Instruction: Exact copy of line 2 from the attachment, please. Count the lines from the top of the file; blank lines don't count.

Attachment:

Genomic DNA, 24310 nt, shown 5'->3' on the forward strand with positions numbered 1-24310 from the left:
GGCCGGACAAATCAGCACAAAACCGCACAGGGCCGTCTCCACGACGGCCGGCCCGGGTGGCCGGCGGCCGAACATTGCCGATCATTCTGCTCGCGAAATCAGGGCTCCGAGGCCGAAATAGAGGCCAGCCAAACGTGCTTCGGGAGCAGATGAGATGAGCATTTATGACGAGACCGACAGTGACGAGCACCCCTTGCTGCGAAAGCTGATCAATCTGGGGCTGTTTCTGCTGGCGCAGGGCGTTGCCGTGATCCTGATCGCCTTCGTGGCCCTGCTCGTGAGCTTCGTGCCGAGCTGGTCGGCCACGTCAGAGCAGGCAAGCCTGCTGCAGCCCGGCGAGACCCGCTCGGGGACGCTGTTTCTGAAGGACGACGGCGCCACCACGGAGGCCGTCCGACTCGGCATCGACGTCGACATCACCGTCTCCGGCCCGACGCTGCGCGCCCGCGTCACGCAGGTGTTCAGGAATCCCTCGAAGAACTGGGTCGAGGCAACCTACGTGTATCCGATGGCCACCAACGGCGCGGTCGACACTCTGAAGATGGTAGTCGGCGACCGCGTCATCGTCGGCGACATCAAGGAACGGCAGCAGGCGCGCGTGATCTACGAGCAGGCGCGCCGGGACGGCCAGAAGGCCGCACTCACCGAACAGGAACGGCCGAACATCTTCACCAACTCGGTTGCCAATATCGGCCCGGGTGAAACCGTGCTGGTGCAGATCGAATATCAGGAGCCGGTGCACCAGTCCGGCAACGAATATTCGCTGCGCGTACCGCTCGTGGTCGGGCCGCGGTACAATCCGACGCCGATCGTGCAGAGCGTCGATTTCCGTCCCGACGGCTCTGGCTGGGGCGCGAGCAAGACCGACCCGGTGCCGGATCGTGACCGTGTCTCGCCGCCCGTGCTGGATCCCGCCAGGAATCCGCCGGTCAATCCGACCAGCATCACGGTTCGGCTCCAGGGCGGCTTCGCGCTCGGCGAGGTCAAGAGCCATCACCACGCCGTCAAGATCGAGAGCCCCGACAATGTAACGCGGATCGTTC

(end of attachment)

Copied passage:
GGCCGGACAAATCAGCACAAAACCGCACAGGGCCGTCTCCACGACGGCCGGCCCGGGTGGCCGGCGGCCGAACATTGCCGATCATTCTGCTCGCGAAATCAGGGCTCCGAGGCCGAAATAGAGGCCAGCCAAACGTGCTTCGGGAGCAGATGAGATGAGCATTTATGACGAGACCGACAGTGACGAGCACCCCTTGCTGCGAAAGCTGATCAATCTGGGGCTGTTTCTGCTGGCGCAGGGCGTTGCCGTGATCCTGATCGCCTTCGTGGCCCTGCTCGTGAGCTTCGTGCCGAGCTGGTCGGCCACGTCAGAGCAGGCAAGCCTGCTGCAGCCCGGCGAGACCCGCTCGGGGACGCTGTTTCTGAAGGACGACGGCGCCACCACGGAGGCCGTCCGACTCGGCATCGACGTCGACATCACCGTCTCCGGCCCGACGCTGCGCGCCCGCGTCACGCAGGTGTTCAGGAATCCCTCGAAGAACTGGGTCGAGGCAACCTACGTGTATCCGATGGCCACCAACGGCGCGGTCGACACTCTGAAGATGGTAGTCGGCGACCGCGTCATCGTCGGCGACATCAAGGAACGGCAGCAGGCGCGCGTGATCTACGAGCAGGCGCGCCGGGACGGCCAGAAGGCCGCACTCACCGAACAGGAACGGCCGAACATCTTCACCAACTCGGTTGCCAATATCGGCCCGGGTGAAACCGTGCTGGTGCAGATCGAATATCAGGAGCCGGTGCACCAGTCCGGCAACGAATATTCGCTGCGCGTACCGCTCGTGGTCGGGCCGCGGTACAATCCGACGCCGATCGTGCAGAGCGTCGATTTCCGTCCCGACGGCTCTGGCTGGGGCGCGAGCAAGACCGACCCGGTGCCGGATCGTGACCGTGTCTCGCCGCCCGTGCTGGATCCCGCCAGGAATCCGCCGGTCAATCCGACCAGCATCACGGTTCGGCTCCAGGGCGGCTTCGCGCTCGGCGAGGTCAAGAGCCATCACCACGCCGTCAAGATCGAGAGCCCCGACAATGTAACGCGGATCGTTC